Conception by Kalisha Buckhanon
St. Martin’s Press; February 2008
main character: Shivana Montgomery
Have you ever read a book found yourself struggling to finish it and then realized that you just didn’t like it? That’s what happened to me while reading Conception. I was progressing through the read so, so slowly and then I realized I didn’t want to read the book! Why? because the book failed me on three separate levels.
First, I never liked the main character, Shivana . She was a very young, immature girl living in an adult world who made no effort to turn anyone responsible for help when she really needed it. Buchanon did a fine job of developing the character and developing the reasons why the girl felt she could no longer turn to her mother for help. Sivana found herself in a situation too many young people find themselves in today: making decisions based in the adult world while surrounded by adults who exhibit childish behaviors. Shivana never tried to talk to her mother or even to her favorite her aunt for help yet, while on her own, she was quite unable to make a rational, well thought decision. She simply went from one bad setting to another. She had very little empathy for anyone other than herself.
Second, the story provided no hope. A hallmark of young adult literature is that is gives readers hope. This book does not. The author tells the story in the voice of Shivana as well as the voice of her unborn child. This soul eager to take form describes one sad setting after another when she fails to be born. She gives us little reason to believe that she ever will be and even less hope that she should want to be.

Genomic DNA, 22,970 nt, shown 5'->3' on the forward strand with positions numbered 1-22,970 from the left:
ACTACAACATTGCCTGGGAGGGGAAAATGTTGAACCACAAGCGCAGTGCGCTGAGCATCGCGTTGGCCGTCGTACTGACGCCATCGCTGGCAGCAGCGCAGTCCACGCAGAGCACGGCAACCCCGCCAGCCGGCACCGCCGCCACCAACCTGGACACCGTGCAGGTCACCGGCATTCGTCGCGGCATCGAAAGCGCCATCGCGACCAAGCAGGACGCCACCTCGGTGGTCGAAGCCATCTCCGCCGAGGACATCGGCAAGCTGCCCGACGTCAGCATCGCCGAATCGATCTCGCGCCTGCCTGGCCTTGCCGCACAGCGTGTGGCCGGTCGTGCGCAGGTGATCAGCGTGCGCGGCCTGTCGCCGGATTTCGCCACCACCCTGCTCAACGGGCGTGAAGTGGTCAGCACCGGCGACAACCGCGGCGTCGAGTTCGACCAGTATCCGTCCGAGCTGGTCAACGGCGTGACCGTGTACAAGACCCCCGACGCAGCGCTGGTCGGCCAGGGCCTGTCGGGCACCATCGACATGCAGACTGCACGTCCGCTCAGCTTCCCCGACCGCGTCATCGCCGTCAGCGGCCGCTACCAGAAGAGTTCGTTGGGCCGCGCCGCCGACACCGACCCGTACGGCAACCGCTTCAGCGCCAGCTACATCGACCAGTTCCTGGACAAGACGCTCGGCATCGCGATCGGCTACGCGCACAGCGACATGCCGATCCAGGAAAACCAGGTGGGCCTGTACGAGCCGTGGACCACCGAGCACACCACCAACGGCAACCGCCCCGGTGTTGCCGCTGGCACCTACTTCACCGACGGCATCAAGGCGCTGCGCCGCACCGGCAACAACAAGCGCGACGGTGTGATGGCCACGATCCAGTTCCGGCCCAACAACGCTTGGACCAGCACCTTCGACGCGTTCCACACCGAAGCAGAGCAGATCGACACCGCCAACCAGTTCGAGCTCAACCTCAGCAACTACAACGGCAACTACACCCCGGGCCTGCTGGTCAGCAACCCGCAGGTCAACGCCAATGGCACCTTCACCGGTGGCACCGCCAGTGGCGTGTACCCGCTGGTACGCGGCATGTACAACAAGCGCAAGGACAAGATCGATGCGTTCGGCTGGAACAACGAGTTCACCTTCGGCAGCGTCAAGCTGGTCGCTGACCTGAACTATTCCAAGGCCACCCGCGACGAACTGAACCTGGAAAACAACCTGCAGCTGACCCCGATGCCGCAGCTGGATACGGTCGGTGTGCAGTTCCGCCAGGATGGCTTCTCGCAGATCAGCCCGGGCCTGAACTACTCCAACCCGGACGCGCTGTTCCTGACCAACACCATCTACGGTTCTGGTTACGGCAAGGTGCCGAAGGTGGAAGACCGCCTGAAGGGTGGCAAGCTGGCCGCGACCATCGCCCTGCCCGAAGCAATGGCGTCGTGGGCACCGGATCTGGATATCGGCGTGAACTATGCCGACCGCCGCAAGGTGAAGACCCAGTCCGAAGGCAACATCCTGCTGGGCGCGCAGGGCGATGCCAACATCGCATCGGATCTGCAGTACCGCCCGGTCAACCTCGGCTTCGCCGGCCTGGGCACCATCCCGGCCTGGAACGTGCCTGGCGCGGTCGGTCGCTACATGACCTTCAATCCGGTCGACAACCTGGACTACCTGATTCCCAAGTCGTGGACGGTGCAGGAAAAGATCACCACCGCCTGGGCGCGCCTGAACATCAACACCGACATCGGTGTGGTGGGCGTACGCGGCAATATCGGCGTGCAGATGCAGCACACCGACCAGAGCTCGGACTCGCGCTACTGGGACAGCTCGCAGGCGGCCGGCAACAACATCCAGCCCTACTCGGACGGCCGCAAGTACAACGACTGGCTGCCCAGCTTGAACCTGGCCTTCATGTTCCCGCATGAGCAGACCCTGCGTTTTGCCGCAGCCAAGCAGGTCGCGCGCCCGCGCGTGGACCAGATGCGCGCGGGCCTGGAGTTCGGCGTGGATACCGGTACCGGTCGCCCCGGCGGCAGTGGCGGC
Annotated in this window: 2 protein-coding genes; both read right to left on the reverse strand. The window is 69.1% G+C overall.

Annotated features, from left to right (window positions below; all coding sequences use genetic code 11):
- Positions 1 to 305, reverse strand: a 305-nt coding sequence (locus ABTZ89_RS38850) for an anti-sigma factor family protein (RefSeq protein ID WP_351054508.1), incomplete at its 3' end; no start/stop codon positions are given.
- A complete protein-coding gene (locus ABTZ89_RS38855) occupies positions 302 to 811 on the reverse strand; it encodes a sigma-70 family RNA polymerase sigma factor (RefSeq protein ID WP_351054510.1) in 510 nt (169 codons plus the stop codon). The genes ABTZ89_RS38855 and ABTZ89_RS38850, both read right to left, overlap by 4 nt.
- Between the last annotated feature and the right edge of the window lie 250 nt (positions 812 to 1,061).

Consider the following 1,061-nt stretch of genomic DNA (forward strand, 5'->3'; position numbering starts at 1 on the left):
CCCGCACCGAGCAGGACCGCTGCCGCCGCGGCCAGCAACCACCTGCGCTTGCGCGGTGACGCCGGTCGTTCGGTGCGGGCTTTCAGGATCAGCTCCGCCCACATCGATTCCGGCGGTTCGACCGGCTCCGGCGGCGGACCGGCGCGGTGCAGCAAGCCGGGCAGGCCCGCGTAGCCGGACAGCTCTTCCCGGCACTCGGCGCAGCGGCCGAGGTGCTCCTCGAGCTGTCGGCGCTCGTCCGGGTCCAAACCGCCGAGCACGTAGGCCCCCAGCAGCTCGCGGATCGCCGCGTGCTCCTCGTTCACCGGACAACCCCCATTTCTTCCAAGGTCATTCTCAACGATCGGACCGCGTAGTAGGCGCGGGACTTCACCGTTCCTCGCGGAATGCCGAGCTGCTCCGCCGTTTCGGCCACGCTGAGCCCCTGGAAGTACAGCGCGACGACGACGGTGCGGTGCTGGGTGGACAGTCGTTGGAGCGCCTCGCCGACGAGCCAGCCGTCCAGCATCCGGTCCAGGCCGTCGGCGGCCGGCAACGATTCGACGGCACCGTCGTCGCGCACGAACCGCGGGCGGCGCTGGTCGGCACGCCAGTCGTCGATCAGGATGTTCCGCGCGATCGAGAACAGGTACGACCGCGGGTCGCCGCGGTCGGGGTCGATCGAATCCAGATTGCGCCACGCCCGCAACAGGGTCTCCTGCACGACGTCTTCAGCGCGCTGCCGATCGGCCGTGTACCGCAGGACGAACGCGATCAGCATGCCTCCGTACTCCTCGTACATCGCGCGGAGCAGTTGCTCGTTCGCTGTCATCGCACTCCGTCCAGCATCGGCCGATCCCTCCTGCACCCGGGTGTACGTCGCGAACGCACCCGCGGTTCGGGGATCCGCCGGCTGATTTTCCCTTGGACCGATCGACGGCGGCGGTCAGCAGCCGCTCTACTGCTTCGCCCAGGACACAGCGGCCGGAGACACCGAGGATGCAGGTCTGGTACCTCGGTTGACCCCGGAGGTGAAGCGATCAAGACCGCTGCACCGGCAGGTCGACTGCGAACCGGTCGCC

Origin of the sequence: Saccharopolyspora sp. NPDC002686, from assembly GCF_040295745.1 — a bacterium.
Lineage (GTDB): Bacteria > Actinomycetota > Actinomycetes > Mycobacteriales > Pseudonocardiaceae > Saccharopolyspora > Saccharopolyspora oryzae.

Finally, the writing is very uneven and at times more than a little difficult to manage. Buchannons talent shines when she writes
Winter had tuned Chicago into a pencil sketch on a misty gray canvas–thin dead branches, dozens of dull buildings blending into the same outline, the occasional bird cloaked in a dull, gruff coat, the steel El cars bellowing on tracks glazed with ice, stray animals with the jutting ribs that made them appear almost see-through. On my school’s corner, I caught sight of a tiny beige cat balanced on the edge of a garbage can; she ran away with jaws locked tight around her take–a chicken wing covered in red sauce. A couple weeks ago the sight would have made me nauseous, but the bitter cold probably from the liquids inside me before I lost feeling in the solid. Achromatic valley of sky seemed to stretch on for miles without leaves to break it. I saw only one tree shivering with stiff hard leaves hanging on for dear life, refusing to give up and blow away.
But, just prior to this while explaining Shivana’s daily routine, we get such crude, unnecessary descriptions of the girl’s daily habits. Sentences often took several readings to get some semblance of comprehension (a pet peeve of mine!) and at one point Shivana inconsistently mentioned how she felt like a virgin. She already knew she was pregnant!
Conception is set in a bleak, cold Chicago winter where anything attempting to hold on to life will struggle. Shivana wants a life better than she has experienced with her mom, yet she puts forth no effort into school and she has no particular talent. She doesn’t even see herself as particularly attractive. I wish that with all the talent that went into creating this character that I could like her better.